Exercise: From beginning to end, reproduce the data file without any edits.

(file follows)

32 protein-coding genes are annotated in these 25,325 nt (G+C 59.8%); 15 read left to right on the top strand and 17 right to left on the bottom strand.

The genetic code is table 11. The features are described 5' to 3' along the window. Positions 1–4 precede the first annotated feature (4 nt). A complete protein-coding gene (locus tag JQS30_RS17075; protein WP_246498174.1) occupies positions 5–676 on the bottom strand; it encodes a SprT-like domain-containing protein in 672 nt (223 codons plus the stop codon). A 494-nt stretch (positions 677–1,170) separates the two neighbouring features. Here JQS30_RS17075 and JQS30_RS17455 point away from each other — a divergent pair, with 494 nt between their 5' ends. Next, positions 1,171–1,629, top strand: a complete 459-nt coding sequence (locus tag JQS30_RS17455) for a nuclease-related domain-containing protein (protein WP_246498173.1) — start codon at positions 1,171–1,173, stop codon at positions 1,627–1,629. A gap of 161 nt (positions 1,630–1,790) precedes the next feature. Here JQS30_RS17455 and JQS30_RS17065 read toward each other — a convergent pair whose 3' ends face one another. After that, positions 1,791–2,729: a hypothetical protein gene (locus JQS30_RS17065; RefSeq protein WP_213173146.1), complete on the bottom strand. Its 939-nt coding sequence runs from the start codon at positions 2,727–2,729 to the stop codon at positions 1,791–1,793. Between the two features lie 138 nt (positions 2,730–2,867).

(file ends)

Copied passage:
32 protein-coding genes are annotated in these 25,325 nt (G+C 59.8%); 15 read left to right on the top strand and 17 right to left on the bottom strand.

The genetic code is table 11. The features are described 5' to 3' along the window. Positions 1–4 precede the first annotated feature (4 nt). A complete protein-coding gene (locus tag JQS30_RS17075; protein WP_246498174.1) occupies positions 5–676 on the bottom strand; it encodes a SprT-like domain-containing protein in 672 nt (223 codons plus the stop codon). A 494-nt stretch (positions 677–1,170) separates the two neighbouring features. Here JQS30_RS17075 and JQS30_RS17455 point away from each other — a divergent pair, with 494 nt between their 5' ends. Next, positions 1,171–1,629, top strand: a complete 459-nt coding sequence (locus tag JQS30_RS17455) for a nuclease-related domain-containing protein (protein WP_246498173.1) — start codon at positions 1,171–1,173, stop codon at positions 1,627–1,629. A gap of 161 nt (positions 1,630–1,790) precedes the next feature. Here JQS30_RS17455 and JQS30_RS17065 read toward each other — a convergent pair whose 3' ends face one another. After that, positions 1,791–2,729: a hypothetical protein gene (locus JQS30_RS17065; RefSeq protein WP_213173146.1), complete on the bottom strand. Its 939-nt coding sequence runs from the start codon at positions 2,727–2,729 to the stop codon at positions 1,791–1,793. Between the two features lie 138 nt (positions 2,730–2,867).